Strengths-based leadership – how cool is that?
When I had a short break in the morning, I found on the table with my documents a small card that said: “Dear Heike, you speak wonderfully. I can understand everything perfectly.” I was touched by this Kudo Card and it made me happy. That’s exactly what it’s supposed to do: Kudo Cards are a tool from the Management 3.0 world, which as a feedback instrument focuses on appreciation instead of highlighting critical things. The term “Kudo” comes from the Greek and means something like honour, glory and recognition. It is about congratulating colleagues on special achievements or simply saying thank you. On the table in the CREW plenary was a box with various self-made Kudo Cards with the CREW logo on them, saying for example “Thank you!”, “Well done”, “Great!” or “Congratulations”. Underneath, some lines were drawn on which the message could be written. The whole time, all kind of cards were written by the participants and distributed. How easy it is for young people to do good things that lead to a strength-based culture.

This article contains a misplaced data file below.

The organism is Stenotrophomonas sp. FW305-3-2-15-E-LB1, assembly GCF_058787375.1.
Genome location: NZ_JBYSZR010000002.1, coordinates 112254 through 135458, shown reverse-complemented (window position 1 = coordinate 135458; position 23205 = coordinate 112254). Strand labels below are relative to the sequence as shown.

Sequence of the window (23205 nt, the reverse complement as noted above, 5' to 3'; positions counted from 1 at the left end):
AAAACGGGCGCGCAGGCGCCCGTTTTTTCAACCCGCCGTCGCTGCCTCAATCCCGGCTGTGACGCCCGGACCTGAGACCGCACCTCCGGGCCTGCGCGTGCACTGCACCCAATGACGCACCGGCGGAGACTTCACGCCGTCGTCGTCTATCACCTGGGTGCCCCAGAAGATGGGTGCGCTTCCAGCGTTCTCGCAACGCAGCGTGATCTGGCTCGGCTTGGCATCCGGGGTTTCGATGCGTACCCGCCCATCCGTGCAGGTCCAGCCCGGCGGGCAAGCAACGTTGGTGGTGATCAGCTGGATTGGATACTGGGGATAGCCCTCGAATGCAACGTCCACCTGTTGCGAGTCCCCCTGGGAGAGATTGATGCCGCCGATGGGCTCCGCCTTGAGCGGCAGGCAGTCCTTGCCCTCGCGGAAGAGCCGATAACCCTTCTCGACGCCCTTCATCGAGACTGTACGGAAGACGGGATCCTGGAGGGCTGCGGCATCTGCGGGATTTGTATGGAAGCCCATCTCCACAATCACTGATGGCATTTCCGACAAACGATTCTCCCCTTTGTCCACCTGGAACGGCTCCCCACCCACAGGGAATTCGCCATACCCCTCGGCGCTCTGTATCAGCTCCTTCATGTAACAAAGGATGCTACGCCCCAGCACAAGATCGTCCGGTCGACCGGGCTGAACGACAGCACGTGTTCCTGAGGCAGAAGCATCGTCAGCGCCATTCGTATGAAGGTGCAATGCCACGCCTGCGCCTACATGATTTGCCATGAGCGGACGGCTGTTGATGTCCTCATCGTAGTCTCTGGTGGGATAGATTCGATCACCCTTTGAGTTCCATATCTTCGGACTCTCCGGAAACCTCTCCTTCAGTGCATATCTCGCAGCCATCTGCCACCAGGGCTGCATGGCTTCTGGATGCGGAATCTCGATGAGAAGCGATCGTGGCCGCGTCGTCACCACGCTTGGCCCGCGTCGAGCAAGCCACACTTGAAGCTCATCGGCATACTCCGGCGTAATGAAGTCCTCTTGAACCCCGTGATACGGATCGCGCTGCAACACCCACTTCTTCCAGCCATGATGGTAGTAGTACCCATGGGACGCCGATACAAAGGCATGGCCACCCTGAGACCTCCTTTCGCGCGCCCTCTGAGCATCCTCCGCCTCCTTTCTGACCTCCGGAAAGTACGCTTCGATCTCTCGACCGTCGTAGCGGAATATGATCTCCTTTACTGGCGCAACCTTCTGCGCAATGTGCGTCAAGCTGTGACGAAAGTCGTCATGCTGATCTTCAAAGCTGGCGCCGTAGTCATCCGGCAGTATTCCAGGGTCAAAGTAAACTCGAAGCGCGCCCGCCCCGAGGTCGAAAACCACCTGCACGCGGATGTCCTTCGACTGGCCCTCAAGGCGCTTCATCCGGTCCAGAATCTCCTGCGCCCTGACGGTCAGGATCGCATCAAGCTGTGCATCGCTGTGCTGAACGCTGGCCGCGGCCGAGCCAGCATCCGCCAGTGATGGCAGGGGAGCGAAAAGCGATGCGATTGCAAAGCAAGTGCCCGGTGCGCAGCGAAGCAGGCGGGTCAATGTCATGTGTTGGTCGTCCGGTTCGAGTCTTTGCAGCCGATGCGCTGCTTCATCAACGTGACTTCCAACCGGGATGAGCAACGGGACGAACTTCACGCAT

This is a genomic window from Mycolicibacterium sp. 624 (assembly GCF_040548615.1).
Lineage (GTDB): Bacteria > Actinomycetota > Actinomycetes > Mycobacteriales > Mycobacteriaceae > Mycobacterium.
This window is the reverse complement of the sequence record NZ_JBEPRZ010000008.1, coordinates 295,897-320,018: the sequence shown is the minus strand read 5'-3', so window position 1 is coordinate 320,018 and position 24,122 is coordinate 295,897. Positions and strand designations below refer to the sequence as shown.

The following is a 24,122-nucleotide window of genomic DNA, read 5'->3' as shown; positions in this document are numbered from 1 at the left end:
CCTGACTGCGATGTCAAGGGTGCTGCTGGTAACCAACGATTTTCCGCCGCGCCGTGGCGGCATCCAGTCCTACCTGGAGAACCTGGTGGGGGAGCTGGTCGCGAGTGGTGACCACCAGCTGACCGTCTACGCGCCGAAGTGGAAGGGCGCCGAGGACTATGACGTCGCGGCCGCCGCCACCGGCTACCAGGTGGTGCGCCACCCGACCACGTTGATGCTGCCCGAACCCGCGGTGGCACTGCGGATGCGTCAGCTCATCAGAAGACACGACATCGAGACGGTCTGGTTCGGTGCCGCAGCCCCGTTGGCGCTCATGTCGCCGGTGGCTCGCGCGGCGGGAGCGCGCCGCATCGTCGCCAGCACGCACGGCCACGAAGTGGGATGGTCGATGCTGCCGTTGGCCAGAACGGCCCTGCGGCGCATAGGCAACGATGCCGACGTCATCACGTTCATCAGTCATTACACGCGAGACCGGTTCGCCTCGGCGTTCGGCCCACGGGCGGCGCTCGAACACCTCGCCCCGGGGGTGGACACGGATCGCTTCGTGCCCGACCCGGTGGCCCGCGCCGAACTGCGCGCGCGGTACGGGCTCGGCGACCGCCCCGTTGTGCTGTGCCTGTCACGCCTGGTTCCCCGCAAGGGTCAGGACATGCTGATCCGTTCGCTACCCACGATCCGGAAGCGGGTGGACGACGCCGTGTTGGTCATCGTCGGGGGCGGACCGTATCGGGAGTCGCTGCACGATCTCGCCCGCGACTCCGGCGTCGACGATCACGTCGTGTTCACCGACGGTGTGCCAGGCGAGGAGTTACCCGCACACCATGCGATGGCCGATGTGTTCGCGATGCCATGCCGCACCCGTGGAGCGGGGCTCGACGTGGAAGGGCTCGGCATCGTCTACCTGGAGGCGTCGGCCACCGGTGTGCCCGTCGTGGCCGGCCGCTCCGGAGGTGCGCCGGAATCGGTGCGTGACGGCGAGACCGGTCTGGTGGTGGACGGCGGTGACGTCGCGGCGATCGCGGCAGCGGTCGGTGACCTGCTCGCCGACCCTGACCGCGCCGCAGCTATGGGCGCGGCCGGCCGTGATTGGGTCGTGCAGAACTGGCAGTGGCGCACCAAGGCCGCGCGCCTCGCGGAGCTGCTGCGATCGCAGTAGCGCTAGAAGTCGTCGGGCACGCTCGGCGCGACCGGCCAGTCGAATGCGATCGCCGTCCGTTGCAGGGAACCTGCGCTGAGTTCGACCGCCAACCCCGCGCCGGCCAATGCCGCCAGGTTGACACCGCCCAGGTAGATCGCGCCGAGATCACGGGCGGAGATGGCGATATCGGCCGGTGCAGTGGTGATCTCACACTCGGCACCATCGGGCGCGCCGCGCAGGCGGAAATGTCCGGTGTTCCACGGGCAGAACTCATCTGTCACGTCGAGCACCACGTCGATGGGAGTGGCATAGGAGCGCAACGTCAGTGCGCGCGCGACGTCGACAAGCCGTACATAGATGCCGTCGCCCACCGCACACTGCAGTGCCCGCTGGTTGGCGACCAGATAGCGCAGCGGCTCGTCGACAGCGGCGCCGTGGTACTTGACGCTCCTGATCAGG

Recently, I tried to introduce Kudo Cards in an established company because the majority of the senior executives wanted to try them out. One manager, who was sceptical about this measure, said, “How does that look? I can’t just be nice to my employees now…. I’ll lose face!” Oh, what a shame, I thought, you are ashamed as an executive if you are supposed to be nice, just be nice and not nag all the time? Shame has a lot to do with the desire to maintain dignity in special moments. More on that in another article. But to be ashamed because one could be a strength-oriented leader, always makes me wonder.
We can learn a lot from young people. I’d love to learn much more.
We would like to thank the CREW association for their cooperation and the photos provided.
Original text: HFI
English translation: BCO